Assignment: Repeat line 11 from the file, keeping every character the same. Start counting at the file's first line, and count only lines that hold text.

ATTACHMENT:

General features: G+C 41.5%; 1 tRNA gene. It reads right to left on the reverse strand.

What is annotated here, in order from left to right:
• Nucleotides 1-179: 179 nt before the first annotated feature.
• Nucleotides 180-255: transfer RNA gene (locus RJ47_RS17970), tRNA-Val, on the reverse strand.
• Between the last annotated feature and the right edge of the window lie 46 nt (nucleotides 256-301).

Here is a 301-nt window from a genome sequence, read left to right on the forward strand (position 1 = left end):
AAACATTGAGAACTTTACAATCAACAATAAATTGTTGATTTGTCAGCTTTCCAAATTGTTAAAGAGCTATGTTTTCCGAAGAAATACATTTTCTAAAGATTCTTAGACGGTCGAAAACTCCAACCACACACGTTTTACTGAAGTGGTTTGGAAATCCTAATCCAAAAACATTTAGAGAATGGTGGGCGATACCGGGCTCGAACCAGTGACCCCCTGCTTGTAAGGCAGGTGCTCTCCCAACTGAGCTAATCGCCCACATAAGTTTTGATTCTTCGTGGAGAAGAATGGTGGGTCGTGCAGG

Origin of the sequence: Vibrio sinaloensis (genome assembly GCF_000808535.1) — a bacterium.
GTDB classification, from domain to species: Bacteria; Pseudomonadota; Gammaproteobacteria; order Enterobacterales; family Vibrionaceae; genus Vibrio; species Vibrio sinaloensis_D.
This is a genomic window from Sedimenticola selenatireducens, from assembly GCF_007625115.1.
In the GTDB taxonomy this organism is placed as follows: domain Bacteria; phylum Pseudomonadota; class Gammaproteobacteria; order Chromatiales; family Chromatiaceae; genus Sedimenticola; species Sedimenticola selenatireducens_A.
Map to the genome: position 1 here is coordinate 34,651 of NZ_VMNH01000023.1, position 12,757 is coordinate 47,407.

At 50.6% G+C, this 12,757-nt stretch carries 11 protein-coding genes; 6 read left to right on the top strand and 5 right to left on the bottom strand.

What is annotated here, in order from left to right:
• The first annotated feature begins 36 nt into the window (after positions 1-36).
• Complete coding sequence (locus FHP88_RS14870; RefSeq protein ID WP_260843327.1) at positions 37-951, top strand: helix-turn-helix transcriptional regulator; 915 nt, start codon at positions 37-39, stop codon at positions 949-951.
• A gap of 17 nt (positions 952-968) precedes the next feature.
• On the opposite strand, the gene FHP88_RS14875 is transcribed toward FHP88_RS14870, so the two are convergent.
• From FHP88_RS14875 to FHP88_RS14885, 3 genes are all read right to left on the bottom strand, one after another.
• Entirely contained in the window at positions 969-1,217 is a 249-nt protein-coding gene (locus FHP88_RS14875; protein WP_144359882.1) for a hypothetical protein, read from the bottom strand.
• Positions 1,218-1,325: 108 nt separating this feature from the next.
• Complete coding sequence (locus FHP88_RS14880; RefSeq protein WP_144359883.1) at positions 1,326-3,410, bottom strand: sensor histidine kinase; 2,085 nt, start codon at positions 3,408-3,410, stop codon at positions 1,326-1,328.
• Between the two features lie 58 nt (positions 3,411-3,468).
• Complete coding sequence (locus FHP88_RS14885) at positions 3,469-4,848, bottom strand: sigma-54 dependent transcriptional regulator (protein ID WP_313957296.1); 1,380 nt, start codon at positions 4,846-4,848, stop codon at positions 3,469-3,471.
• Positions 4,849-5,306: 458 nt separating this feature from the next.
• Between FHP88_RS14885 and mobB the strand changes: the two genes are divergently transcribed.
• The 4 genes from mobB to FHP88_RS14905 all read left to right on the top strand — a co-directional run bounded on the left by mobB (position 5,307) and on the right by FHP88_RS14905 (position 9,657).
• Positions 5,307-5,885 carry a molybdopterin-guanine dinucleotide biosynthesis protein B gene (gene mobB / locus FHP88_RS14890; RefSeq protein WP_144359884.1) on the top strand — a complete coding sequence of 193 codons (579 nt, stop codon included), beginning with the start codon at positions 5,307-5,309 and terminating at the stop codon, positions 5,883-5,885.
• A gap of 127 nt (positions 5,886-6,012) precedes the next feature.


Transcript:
In the GTDB taxonomy this organism is placed as follows: domain Bacteria; phylum Pseudomonadota; class Gammaproteobacteria; order Chromatiales; family Chromatiaceae; genus Sedimenticola; species Sedimenticola selenatireducens_A.